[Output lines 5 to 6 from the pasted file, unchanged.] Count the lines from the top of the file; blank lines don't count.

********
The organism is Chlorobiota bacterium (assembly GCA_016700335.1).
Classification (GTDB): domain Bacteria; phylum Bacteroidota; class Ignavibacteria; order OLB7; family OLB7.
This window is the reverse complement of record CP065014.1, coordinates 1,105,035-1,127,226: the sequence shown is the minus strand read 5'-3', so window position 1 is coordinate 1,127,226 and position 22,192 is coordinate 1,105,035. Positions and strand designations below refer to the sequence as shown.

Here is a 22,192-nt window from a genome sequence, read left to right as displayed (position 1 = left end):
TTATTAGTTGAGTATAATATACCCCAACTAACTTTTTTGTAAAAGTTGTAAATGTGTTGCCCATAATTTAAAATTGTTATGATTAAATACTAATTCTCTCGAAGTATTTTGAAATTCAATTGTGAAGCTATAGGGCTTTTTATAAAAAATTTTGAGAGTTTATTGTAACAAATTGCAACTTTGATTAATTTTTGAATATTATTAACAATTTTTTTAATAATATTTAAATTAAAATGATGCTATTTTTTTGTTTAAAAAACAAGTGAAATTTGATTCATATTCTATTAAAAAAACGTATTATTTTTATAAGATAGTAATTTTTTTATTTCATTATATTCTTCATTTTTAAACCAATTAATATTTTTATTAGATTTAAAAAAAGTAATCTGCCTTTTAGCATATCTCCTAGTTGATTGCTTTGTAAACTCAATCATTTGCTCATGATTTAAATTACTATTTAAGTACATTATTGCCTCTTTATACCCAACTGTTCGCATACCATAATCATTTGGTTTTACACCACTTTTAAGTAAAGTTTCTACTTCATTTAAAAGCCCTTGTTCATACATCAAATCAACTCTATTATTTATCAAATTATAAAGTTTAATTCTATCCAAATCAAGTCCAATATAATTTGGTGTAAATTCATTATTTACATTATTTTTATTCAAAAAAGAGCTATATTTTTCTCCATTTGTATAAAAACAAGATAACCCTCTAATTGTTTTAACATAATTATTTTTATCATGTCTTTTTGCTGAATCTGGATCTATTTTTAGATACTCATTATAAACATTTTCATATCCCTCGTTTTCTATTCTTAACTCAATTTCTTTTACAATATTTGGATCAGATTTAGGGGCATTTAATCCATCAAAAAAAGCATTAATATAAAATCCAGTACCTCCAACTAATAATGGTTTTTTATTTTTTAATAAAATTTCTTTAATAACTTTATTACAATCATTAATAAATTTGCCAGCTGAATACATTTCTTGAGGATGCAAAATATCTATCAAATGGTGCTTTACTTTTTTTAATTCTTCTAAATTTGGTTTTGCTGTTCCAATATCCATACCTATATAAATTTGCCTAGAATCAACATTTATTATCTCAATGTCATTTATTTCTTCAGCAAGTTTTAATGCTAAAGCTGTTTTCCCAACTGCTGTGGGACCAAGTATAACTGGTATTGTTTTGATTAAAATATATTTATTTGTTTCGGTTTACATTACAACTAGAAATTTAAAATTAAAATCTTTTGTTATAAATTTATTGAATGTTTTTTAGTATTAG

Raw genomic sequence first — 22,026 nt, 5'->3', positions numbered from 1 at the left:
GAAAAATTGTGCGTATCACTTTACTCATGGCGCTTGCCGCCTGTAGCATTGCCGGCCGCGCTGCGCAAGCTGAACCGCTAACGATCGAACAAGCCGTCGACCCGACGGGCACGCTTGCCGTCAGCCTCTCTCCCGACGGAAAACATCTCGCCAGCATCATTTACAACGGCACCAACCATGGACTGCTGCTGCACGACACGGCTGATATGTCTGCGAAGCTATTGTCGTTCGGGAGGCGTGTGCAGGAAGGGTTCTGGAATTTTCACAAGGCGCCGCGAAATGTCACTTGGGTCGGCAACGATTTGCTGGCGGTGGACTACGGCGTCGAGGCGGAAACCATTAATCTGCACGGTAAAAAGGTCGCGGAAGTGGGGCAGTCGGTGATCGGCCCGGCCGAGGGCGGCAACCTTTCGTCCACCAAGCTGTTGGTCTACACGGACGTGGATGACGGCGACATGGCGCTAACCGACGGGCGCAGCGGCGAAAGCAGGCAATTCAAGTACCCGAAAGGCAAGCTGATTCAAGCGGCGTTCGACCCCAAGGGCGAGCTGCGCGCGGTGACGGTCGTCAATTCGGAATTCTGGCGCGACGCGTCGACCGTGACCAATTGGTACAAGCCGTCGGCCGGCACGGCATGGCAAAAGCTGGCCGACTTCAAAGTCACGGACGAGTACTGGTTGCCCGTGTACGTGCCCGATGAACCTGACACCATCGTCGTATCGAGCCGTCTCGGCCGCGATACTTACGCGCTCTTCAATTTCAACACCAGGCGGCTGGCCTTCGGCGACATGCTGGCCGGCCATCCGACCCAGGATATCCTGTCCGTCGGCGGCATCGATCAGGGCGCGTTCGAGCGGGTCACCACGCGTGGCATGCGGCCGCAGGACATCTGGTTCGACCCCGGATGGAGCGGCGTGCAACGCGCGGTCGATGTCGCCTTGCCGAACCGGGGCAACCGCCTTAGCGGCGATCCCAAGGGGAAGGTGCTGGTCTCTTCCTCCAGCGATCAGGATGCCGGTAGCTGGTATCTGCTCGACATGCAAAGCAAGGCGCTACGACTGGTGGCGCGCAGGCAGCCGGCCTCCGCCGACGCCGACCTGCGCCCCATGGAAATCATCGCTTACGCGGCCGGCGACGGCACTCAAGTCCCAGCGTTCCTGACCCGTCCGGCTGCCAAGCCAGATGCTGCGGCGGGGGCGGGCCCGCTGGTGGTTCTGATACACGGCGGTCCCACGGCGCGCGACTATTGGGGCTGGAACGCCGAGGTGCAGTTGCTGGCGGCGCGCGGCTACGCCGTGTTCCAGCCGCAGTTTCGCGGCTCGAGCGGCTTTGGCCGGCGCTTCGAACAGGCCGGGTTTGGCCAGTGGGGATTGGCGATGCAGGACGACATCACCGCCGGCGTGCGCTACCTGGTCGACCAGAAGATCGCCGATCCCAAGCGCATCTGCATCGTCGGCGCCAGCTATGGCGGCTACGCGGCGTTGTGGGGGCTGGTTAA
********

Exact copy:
TTATTAGTTGAGTATAATATACCCCAACTAACTTTTTTGTAAAAGTTGTAAATGTGTTGCCCATAATTTAAAATTGTTATGATTAAATACTAATTCTCTCGAAGTATTTTGAAATTCAATTGTGAAGCTATAGGGCTTTTTATAAAAAATTTTGAGAGTTTATTGTAACAAATTGCAACTTTGATTAATTTTTGAATATTATTAACAATTTTTTTAATAATATTTAAATTAAAATGATGCTATTTTTTTGTTTAAAAAACAAGTGAAATTTGATTCATATTCTATTAAAAAAACGTATTATTTTTATAAGATAGTAATTTTTTTATTTCATTATATTCTTCATTTTTAAACCAATTAATATTTTTATTAGATTTAAAAAAAGTAATCTGCCTTTTAGCATATCTCCTAGTTGATTGCTTTGTAAACTCAATCATTTGCTCATGATTTAAATTACTATTTAAGTACATTATTGCCTCTTTATACCCAACTGTTCGCATACCATAATCATTTGGTTTTACACCACTTTTAAGTAAAGTTTCTACTTCATTTAAAAGCCCTTGTTCATACATCAAATCAACTCTATTATTTATCAAATTATAAAGTTTAATTCTATCCAAATCAAGTCCAATATAATTTGGTGTAAATTCATTATTTACATTATTTTTATTCAAAAAAGAGCTATATTTTTCTCCATTTGTATAAAAACAAGATAACCCTCTAATTGTTTTAACATAATTATTTTTATCATGTCTTTTTGCTGAATCTGGATCTATTTTTAGATACTCATTATAAACATTTTCATATCCCTCGTTTTCTATTCTTAACTCAATTTCTTTTACAATATTTGGATCAGATTTAGGGGCATTTAATCCATCAAAAAAAGCATTAATATAAAATCCAGTACCTCCAACTAATAATGGTTTTTTATTTTTTAATAAAATTTCTTTAATAACTTTATTACAATCATTAATAAATTTGCCAGCTGAATACATTTCTTGAGGATGCAAAATATCTATCAAATGGTGCTTTACTTTTTTTAATTCTTCTAAATTTGGTTTTGCTGTTCCAATATCCATACCTATATAAATTTGCCTAGAATCAACATTTATTATCTCAATGTCATTTATTTCTTCAGCAAGTTTTAATGCTAAAGCTGTTTTCCCAACTGCTGTGGGACCAAGTATAACTGGTATTGTTTTGATTAAAATATATTTATTTGTTTCGGTTTACATTACAACTAGAAATTTAAAATTAAAATCTTTTGTTATAAATTTATTGAATGTTTTTTAGTATTAG

Raw genomic sequence first — 22,026 nt, 5'->3', positions numbered from 1 at the left: